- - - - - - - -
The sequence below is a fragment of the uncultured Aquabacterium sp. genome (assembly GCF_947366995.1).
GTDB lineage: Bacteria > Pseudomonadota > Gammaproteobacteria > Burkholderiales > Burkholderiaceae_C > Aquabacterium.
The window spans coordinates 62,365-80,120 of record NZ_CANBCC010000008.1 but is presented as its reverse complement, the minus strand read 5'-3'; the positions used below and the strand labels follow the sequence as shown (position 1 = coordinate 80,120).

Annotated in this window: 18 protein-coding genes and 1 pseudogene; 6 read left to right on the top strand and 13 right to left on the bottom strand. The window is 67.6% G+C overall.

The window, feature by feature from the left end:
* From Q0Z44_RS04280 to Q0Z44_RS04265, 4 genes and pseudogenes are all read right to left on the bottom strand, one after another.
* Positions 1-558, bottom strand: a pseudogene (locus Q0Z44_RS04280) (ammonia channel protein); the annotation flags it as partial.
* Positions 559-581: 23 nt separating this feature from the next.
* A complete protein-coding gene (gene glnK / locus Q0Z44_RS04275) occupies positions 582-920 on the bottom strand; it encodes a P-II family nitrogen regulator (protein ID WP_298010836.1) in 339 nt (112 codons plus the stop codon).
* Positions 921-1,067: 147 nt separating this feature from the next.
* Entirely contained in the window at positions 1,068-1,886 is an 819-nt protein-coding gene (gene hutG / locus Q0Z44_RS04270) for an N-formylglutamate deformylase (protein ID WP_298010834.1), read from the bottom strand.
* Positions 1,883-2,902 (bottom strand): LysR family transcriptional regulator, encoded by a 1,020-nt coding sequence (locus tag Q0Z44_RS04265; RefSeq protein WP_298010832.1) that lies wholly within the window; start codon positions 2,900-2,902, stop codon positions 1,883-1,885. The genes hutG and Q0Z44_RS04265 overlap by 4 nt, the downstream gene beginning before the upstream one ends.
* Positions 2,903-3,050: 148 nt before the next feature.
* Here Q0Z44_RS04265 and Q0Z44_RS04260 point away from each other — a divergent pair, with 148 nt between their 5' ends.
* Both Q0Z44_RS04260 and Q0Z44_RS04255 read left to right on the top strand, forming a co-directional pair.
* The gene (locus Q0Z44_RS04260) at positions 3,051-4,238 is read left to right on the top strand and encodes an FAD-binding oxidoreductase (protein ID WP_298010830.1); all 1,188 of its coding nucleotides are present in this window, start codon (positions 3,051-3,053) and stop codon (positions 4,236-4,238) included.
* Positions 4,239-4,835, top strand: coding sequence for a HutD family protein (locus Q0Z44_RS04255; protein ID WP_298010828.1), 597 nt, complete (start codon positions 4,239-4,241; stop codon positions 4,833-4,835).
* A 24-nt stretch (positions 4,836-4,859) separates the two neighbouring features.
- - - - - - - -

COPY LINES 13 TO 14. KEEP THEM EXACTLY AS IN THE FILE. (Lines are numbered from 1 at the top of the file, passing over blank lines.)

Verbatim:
* Positions 2,903-3,050: 148 nt before the next feature.
* Here Q0Z44_RS04265 and Q0Z44_RS04260 point away from each other — a divergent pair, with 148 nt between their 5' ends.